Promotion of the IC at this grass roots level certainly would have been so valuable because very little made the national media/press. There was virtually nothing in the Sydney press as I asked my daughter to check the papers there for me.


[ # ]
IC11 Men\\\\\\\\\\\\\\\\\\\\\\\\\\\\\\\\\\\\\\\\\\\\\\\\\\\\\\\\\\\\\\\\\\\\\\\\\\\\\\\\\\\\\\\\\\\\\\\\\\\\\\\\\\\\\\\\\\\\\\\\
Authored by: Harley Vague on Wednesday, August 31 2011 @ 11:53 am ACST

What's worse is that I met a couple of Swans supporters going early to watch the IC game at ANZ .They wanted to see more but couldn't find the information .In Royal Park I was talking to guy who happenned by . He was blown away by the whole event .Knew nothing .In Sydney the media mentioned the peace team a bit and Izzy with Tonga but nno practical details .Didn't catch much of the media in Melbourne but it did seem all after the event . I got tired of the same conversations ."I'm going to watch the International Cup ......Australian Football...No... Aussie Rules ...No.....Australians are banned from playing...18....Well there could've been a lot more coming ....No...Blacktown with the finals in Melbourne ."

[ # ]
IC11 Men\\\\\\\\\\\\\\\\\\\\\\\\\\\\\\\\\\\\\\\\\\\\\\\\\\\\\\\\\\\\\\\\\\\\\\\\\\\\\\\\\\\\\\\\\\\\\\\\\\\\\\\\\\\\\\\\\\\\\\\\
Authored by: Cam Homes on Wednesday, August 31 2011 @ 09:32 pm ACST

18 suburban or near Sydney country footy clubs hosting one of the national teams with a bit of a warm up match before the cup started  and barby etc. between the players. Just wonder how many spectators(from the host club's players, officials, members and friends and families)  just might have made it their business go to Blacktown(at least on one day) and watch and support the  team that they had hosted. it would have numbered into hundreds I reckon. A few more hundred than those that did go because of their connection with teams(whether national or familial) would not have gone astray by the sound of it.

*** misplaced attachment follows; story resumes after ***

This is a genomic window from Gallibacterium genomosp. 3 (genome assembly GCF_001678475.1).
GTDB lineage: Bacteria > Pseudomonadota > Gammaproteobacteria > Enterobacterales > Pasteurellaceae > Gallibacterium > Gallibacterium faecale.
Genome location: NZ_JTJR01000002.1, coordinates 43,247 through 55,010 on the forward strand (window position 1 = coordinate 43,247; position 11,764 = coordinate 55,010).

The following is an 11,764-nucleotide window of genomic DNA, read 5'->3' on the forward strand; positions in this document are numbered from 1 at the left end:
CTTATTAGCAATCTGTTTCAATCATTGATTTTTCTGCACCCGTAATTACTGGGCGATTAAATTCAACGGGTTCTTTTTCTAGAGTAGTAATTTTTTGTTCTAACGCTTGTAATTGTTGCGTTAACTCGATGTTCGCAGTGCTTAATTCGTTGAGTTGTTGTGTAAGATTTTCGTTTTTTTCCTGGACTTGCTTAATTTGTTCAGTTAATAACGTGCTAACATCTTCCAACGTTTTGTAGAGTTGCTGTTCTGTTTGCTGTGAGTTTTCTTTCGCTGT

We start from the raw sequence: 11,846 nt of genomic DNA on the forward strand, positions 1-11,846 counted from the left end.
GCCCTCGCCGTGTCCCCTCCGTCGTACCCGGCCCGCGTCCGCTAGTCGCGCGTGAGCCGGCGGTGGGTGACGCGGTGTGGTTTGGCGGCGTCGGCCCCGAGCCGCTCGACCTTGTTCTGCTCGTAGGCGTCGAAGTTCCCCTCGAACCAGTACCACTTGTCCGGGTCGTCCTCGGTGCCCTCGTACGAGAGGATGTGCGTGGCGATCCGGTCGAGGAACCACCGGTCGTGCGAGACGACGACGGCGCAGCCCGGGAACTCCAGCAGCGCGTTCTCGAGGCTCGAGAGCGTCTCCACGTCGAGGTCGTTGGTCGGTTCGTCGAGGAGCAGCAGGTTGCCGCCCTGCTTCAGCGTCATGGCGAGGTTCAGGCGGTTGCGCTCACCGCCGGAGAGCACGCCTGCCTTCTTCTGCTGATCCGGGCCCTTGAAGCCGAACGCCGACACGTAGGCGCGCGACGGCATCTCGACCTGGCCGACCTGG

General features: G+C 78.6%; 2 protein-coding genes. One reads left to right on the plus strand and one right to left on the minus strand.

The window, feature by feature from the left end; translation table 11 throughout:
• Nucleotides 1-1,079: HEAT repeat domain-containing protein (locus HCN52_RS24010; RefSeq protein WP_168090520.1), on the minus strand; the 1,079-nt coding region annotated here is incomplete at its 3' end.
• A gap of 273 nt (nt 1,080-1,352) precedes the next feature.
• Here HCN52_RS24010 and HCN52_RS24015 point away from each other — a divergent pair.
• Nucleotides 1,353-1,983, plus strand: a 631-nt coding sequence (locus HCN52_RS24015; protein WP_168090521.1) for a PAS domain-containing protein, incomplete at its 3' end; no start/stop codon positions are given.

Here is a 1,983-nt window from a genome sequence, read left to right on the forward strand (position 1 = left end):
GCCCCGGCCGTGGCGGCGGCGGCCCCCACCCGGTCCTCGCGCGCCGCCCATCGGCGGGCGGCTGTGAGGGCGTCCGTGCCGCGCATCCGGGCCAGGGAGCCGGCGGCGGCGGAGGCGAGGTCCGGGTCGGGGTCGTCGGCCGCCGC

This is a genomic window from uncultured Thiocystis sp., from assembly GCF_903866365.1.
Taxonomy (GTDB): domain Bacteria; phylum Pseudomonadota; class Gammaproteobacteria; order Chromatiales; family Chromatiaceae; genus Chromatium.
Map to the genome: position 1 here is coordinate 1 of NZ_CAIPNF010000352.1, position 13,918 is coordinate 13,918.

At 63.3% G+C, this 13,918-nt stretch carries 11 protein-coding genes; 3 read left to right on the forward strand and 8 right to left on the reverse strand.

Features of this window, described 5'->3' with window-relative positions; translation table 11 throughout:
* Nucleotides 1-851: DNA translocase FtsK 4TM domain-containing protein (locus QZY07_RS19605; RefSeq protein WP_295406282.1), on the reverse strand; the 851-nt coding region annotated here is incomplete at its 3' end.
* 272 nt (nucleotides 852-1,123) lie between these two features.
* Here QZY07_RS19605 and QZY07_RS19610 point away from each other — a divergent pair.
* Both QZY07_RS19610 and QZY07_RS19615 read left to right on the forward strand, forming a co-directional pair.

Hundreds more Aussie footy followers would have been made aware of the competition thru this grass roots promotion and at not a lot of cost to the organisers either.

A hell of a lot more than were made aware by the major media/press. Every local newspaper would have had a write up about the visitors coming to town/footyclub, again at no cost to the organisers.

By the way, were any crowd numbers recorded and published??


[ # ]
IC11 Men\'s...
Authored by: Brett Northey on Wednesday, August 31 2011 @ 10:20 pm ACST

The only crowd figures I'm aware of were that the AFL said about 2000 people passed through the gates at BISS on Game Day 1.  I assume that doesn't include players and officials.  I supposed 2000 spread between 2 grounds with people coming and going over the entire day means you'll only ever have maybe 100 people tops at any one ground at any one time, which is about what I saw.

Most of the grounds are not gated so no official figures would be collectable anyway.

In terms of relationships with local clubs, I know in 2008 the AFL put the call out for volunteer clubs, not sure on the mechanism this time.  I think there are quite a few that did occur this time you just don't read about them.  We mentioned a few along the way as we came across them.